18 January, 2010

Think of Haiti, pray for Haiti, be a Haitian

Sérgio Abranches

If history will repeat itself again in Haiti, the country runs the risk of plunging into deep social regression. It is on the verge of a dreadful state of nature. A state where people are led by instinct, fed by pain, anger, despair, and distrust.

History is not fate, or destiny. It is the result of social forces interacting with natural factors. Ramsey Clark alerts that “the history of Haiti will break your heart.” Brazilians use to sing Caetano Veloso’s 1980‘s song Haiti, where he asks: “think about Haiti, pray for Haiti.”

Haiti’s history has been an intercourse between human predators and brutal natural forces. Exploitation, isolation, occupation, the imposition of heavy reparations, hurricanes, earthquakes and tsunamis have devastated the country’s right to a civilized future since the beginning of colonial rule.

Its native population was decimated in less than three decades after Columbus set foot on Hispaniola Island. The natives were replaced by African slaves. Haiti paid a double and unbearable price for its Independence War. As Clark wrote:

Haiti lay in ruins, nearly half its population lost. The African slaves of Haiti had defeated the army of Napoleon Bonaparte. The 12-year war for liberation had destroyed most of the irrigation systems and machinery that, with slave labor, had created France’s richest colony and were the foundation of the island’s economy.

After Independence, in 1804, came isolation. The economies of the Americas were built on slavery. European nations were colonial powers. No nation wanted to legitimate an order born of slave revolt for freedom, or colonial rebellion. The United States would only recognize the independent republic after Civil War rid the country of its slave system, in 1862. Slavery was only abolished in Brazil in 1888, 66 years after its independence from Portugal.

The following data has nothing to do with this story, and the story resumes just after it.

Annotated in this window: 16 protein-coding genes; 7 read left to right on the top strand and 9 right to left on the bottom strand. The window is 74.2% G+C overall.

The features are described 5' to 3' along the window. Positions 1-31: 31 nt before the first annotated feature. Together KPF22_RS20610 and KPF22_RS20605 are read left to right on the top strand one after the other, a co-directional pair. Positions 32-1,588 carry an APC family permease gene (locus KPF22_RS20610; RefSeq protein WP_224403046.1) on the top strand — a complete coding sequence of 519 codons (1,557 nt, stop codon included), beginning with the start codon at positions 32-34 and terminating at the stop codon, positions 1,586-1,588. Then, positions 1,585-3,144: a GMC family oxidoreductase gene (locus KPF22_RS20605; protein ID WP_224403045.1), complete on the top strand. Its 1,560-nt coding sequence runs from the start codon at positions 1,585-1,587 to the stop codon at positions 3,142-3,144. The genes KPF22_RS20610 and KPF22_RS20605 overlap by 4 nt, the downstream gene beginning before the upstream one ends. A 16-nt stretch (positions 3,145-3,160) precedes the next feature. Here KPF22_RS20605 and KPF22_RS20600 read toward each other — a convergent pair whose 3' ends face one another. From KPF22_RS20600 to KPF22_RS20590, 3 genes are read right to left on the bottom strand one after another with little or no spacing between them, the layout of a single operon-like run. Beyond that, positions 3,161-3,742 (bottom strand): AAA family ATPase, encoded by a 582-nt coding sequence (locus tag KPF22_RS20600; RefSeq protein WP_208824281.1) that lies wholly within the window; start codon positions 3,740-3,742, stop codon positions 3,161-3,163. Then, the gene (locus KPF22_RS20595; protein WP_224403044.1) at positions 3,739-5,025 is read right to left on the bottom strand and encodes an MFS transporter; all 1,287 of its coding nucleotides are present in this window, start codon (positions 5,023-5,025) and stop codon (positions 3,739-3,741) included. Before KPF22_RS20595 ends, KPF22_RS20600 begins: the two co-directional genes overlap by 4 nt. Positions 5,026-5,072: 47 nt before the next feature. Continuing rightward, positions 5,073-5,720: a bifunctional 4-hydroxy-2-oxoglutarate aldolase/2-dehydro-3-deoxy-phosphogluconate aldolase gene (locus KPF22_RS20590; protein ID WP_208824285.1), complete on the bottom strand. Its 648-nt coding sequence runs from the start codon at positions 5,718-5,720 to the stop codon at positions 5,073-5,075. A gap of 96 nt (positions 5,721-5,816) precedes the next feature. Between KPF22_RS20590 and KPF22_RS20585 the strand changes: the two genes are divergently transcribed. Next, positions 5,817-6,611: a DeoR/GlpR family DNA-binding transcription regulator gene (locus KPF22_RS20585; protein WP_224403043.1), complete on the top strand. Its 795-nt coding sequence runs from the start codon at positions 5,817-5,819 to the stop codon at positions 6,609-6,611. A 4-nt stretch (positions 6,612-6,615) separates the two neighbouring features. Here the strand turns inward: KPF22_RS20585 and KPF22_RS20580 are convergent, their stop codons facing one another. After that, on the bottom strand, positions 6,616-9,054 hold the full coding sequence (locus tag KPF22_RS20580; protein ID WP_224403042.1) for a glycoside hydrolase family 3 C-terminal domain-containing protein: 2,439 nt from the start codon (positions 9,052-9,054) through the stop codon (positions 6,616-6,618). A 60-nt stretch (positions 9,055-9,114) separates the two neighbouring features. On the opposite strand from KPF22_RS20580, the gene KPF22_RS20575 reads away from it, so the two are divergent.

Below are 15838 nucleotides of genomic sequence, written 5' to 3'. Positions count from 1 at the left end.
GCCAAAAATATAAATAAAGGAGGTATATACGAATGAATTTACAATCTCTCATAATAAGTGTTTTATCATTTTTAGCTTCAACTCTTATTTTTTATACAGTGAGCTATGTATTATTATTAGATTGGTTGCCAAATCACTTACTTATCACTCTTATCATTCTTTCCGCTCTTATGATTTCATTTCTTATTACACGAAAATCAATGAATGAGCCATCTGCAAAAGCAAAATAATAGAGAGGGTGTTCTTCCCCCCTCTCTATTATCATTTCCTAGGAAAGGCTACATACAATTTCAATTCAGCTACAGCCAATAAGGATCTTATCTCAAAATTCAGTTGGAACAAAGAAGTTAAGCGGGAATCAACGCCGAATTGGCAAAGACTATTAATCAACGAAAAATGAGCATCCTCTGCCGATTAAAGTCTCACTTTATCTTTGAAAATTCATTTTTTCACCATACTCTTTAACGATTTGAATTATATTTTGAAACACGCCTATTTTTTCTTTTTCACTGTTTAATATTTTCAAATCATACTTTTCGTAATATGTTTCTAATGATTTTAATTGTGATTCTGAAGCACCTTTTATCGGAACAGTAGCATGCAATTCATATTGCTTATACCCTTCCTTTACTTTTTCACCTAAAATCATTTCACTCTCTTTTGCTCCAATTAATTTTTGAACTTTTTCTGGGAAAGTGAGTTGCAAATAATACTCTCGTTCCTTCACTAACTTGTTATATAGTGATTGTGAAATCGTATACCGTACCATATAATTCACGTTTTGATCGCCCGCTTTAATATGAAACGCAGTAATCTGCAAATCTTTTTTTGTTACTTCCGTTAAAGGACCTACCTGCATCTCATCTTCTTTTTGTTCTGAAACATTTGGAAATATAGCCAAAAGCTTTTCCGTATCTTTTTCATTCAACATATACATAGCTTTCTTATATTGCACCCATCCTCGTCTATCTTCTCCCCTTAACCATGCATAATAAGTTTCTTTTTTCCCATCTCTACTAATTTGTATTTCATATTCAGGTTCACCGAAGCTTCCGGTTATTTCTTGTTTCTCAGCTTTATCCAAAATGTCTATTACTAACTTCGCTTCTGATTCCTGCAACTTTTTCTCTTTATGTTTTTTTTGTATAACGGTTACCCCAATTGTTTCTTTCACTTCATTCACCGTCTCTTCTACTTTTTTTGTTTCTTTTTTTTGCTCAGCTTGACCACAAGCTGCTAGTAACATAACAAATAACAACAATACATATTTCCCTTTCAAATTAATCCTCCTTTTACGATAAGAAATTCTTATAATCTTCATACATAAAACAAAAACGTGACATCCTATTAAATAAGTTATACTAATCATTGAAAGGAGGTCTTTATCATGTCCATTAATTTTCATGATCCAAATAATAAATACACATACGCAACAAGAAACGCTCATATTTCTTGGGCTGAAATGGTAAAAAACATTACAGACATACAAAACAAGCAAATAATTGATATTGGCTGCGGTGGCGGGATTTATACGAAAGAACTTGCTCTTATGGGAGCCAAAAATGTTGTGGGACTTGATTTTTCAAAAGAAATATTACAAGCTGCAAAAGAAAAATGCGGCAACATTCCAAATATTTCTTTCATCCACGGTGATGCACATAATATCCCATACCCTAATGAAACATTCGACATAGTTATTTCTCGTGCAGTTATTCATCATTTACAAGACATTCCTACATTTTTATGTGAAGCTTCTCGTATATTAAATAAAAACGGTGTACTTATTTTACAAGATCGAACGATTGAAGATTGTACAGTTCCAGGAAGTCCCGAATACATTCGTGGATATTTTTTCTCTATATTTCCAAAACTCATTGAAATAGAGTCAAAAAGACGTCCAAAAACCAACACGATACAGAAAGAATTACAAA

The wealthier landowners who had not left Haiti after heavy losses from the destruction of coffee, cocoa, cotton and tobacco plantations, or were not killed during the Independence War, fled the island before the French surrender, or with the French troops.

Fear of the virus of black insurrection turned the “Pearl of the Caribbean” into the pariah of the Americas. Isolation was a greater price to pay for rebellion than lives lost and a devastated economy. It gave the poor island no means for recovery. Its connections with world markets were severed. The US would only allow limited trade before official recognition. Haiti desperately needed economic integration with the rest of the world. Its only source of revenue were tradable commodities (sugar, cotton, coffee, cocoa, tobacco). It lacked capital, and would not attract investors. Access to the French market would only be opened to Haiti after the country agreed to pay a heavy – and mostly illegitimate – indemnity for seized land.

After isolation, came occupation. The US occupied Haiti for 19 years, from 1915 to 1934. It left the country poorer than when the marines took over the Island.

Unemployed Haitians,looking for jobs, had moved to the Dominican Republic during occupation. The Dominican dictator Rafael Trujillo presided over a genocidal racist campaign against black Haitians. As many as 40,000 were killed.

After foreign abuse, came brutal domestic oppression. The two Duvaliers, Papa Doc and Baby Doc, and their Tonton Macoutes established a murderous reign of terror, exploitation and corruption. It lasted for 30 years, most of the time with the formal or informal support of Western Nations, the US in particular.

As late as 2003 the US, the European Union and multilateral banks were withholding $500 million in aid and loans because, they said, Aristide’s government failed to reach a compromise with opposition parties which boycotted the elections. Again the threat of sanctions and isolation was used against the poor Haitians on political grounds.

What about natural forces? Haiti is geographically a disaster prone location. When natural risk is evaluated against the social frailties of the Island, it becomes a tragedy prone country.